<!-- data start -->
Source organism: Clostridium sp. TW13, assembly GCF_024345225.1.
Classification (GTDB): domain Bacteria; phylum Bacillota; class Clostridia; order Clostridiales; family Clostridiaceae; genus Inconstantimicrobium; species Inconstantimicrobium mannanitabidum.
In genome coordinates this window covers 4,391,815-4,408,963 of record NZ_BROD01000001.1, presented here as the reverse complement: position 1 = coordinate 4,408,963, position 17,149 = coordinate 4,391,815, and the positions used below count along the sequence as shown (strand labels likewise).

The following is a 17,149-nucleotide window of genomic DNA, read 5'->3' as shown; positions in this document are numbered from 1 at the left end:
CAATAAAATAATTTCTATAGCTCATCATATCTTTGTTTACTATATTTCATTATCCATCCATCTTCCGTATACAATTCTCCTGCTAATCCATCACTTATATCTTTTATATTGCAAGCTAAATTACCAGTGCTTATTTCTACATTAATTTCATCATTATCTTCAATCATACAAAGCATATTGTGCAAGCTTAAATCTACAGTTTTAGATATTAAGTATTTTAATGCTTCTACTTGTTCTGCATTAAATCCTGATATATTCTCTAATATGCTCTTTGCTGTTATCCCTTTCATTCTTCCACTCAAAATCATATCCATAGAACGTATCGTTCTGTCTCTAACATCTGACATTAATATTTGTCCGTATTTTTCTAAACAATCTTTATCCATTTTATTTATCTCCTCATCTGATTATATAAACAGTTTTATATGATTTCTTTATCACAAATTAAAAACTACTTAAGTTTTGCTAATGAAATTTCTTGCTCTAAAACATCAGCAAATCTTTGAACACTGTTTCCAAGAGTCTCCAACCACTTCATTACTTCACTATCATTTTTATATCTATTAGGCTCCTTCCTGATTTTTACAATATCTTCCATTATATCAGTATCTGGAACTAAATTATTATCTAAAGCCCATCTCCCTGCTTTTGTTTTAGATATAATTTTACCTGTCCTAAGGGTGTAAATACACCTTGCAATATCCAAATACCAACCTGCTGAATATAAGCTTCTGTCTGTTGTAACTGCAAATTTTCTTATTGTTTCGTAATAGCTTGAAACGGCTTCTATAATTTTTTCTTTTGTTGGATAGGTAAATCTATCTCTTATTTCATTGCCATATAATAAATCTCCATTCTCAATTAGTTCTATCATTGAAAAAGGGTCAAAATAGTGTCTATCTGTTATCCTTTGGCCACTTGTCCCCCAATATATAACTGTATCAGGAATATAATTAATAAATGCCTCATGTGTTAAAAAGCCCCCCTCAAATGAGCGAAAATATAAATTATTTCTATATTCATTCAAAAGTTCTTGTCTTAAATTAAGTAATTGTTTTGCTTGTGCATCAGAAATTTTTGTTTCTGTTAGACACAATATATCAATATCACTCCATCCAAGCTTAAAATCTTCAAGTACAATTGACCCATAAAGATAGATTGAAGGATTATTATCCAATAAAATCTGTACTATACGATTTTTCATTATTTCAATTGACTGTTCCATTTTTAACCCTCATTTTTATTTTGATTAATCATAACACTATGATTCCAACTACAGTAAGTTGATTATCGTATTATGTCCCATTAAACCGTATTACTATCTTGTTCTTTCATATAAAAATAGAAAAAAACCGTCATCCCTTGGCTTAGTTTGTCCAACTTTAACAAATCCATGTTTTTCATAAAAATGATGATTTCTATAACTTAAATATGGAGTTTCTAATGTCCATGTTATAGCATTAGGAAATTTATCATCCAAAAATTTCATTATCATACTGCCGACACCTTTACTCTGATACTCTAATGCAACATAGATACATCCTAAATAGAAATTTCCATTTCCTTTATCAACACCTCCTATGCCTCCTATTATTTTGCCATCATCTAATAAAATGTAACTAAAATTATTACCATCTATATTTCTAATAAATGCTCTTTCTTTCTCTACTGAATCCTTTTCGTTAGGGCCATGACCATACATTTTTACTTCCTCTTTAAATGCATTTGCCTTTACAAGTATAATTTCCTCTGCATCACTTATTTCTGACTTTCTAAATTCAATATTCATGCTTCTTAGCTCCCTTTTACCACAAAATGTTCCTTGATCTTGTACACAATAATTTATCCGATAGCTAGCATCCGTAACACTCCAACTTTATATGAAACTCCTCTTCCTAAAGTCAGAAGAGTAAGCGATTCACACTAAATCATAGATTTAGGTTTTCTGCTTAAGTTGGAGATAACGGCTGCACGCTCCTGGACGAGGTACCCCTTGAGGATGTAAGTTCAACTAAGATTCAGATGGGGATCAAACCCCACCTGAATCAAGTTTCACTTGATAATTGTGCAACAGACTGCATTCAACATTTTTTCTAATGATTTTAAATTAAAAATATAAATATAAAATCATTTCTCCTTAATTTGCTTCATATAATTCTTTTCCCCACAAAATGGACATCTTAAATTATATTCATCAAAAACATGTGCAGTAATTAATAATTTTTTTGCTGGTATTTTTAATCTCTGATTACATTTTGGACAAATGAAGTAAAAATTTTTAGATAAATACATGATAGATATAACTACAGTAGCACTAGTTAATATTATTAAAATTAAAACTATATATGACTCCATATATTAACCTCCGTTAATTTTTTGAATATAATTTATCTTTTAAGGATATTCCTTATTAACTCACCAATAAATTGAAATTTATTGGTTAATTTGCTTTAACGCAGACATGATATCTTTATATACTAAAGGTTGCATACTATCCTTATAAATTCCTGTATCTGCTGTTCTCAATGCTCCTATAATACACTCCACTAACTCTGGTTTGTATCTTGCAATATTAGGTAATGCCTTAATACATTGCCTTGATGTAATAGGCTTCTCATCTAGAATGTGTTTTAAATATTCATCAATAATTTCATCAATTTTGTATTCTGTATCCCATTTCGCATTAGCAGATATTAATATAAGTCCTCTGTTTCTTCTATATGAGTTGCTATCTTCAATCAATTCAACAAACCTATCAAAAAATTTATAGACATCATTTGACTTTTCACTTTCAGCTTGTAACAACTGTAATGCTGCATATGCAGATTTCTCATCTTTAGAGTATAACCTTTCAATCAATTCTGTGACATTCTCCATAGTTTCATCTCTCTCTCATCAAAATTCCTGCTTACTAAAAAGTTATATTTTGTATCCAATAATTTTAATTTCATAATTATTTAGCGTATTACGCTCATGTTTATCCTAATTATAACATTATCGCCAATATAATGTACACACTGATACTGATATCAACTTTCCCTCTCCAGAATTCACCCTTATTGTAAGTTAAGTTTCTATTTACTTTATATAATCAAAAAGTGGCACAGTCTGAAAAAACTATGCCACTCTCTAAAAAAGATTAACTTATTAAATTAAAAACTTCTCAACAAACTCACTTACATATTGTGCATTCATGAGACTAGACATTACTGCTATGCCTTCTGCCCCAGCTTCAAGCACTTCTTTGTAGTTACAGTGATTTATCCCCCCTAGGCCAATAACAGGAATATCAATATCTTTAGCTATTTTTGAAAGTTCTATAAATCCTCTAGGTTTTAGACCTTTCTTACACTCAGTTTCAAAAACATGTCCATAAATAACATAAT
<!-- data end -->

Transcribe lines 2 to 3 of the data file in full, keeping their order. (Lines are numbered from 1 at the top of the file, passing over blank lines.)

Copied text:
Classification (GTDB): domain Bacteria; phylum Bacillota; class Clostridia; order Clostridiales; family Clostridiaceae; genus Inconstantimicrobium; species Inconstantimicrobium mannanitabidum.
In genome coordinates this window covers 4,391,815-4,408,963 of record NZ_BROD01000001.1, presented here as the reverse complement: position 1 = coordinate 4,408,963, position 17,149 = coordinate 4,391,815, and the positions used below count along the sequence as shown (strand labels likewise).